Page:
Unsupervised 3D Human Pose Estimation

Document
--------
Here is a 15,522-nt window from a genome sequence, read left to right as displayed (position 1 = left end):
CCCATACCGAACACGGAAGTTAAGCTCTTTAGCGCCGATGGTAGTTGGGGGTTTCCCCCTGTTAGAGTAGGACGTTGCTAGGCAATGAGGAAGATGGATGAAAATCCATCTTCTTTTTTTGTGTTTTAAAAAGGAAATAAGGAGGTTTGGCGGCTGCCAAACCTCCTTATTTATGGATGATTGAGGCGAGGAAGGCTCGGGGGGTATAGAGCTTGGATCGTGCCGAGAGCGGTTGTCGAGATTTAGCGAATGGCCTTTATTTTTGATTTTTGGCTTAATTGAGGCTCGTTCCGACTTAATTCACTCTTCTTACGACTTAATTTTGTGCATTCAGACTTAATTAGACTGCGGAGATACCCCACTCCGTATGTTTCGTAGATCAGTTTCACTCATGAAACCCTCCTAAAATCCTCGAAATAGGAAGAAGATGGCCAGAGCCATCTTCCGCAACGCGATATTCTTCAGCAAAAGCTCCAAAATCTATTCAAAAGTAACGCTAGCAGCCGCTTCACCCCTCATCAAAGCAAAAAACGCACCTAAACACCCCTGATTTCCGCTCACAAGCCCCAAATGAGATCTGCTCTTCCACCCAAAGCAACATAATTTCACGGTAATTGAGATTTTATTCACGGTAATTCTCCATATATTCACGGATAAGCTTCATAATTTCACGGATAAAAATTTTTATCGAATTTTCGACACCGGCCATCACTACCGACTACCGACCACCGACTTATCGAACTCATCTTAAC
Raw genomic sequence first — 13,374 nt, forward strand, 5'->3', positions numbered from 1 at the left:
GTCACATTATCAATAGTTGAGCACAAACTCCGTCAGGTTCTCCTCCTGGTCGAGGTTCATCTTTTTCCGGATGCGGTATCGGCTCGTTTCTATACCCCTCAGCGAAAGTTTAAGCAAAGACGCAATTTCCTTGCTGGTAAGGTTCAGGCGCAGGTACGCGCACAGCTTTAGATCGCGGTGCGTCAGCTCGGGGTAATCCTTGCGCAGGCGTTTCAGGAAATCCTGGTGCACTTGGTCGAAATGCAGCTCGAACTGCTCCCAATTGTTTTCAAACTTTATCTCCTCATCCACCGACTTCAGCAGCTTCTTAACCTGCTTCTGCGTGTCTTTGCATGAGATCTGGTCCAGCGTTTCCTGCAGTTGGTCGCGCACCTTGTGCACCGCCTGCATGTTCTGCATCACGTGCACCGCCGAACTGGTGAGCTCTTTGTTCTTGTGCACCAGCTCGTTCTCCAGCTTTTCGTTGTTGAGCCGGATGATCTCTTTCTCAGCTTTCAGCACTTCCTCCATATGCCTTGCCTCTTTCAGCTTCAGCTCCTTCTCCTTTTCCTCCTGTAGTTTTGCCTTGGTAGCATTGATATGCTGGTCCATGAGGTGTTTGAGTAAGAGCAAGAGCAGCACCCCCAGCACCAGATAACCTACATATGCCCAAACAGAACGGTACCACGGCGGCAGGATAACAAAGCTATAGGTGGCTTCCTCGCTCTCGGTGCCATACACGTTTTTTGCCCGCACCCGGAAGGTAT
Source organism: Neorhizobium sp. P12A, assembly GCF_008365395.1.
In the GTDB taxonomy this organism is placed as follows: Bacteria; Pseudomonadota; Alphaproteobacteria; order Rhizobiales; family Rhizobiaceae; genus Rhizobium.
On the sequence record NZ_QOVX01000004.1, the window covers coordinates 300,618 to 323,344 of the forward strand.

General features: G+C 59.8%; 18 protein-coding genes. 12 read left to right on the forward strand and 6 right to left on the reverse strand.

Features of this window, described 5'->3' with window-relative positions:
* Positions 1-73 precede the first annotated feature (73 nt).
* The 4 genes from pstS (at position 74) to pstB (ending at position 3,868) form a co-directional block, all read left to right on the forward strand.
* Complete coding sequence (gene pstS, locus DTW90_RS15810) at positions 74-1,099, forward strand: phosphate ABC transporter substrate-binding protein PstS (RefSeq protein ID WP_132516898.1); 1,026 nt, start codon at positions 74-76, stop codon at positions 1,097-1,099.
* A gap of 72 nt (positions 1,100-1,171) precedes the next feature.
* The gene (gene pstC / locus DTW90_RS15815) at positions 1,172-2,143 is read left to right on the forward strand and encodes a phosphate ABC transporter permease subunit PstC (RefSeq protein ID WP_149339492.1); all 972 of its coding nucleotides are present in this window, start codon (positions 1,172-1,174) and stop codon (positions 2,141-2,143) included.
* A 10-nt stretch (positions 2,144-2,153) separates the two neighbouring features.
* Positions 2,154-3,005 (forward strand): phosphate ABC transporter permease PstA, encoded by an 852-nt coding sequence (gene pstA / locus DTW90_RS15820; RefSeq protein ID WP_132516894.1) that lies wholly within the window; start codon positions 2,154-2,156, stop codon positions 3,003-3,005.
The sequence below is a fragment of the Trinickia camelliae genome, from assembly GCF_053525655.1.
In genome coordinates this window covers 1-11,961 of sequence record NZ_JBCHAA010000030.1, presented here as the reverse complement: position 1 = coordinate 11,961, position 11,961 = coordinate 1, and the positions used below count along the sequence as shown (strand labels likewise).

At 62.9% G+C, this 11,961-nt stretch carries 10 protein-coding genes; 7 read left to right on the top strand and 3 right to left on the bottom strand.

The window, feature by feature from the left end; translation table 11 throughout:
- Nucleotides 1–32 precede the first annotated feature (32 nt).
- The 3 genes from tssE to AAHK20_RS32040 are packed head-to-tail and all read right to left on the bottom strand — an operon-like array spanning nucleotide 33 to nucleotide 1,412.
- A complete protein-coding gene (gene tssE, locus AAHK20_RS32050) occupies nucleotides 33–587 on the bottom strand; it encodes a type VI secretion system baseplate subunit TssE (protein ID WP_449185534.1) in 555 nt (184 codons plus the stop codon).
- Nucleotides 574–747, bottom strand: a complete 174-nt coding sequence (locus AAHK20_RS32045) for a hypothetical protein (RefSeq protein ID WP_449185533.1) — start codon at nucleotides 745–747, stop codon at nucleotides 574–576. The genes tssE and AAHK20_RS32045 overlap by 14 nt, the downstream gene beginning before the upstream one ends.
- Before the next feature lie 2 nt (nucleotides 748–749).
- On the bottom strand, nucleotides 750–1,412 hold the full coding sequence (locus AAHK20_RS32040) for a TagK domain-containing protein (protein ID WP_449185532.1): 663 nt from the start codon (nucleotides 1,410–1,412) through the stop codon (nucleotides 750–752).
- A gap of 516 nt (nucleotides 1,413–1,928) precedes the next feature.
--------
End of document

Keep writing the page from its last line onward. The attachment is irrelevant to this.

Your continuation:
Abstract: The thesis proposes an unsupervised representation learning method to predict 3D human pose from a 2D skeleton via a VAEGAN (Variational Autoencoder Generative Adversarial Network) hybrid network. The method learns to lift poses from 2D to 3D using selfsupervision and adversarial learning techniques. The method does not use images, heatmaps, 3D pose annotations, paired/unpaired 2Dto3D skeletons, 3D priors, synthetic 2D skeletons, multiview or temporal information in any shape or form. The 2D skeleton input is taken by a VAE that encodes it in a latent space and then decodes that latent representation to a 3D pose. The 3D pose is then reprojected to 2D for a constrained, selfsupervised optimization using the input 2D pose. Parallelly, the 3D pose is also randomly rotated and reprojected to 2D to generate a ’novel’ 2D view for unconstrained adversarial optimization using a discriminator network. The combination of the optimizations of the original and the novel 2D views of the predicted 3D pose results in a ’realistic’ 3D pose generation. The thesis shows that the encoding and decoding process of the VAE addresses the major challenge of erroneous and incomplete skeletons from 2D detection networks as inputs and that the variance of the VAE can be altered to get various plausible 3D poses for a given 2D input. Additionally, the latent representation could be used for crossmodal training and many downstream applications. The results on Human3.6M datasets outperform previous unsupervised approaches with less model complexity while addressing more hurdles in scaling the task to the real world.
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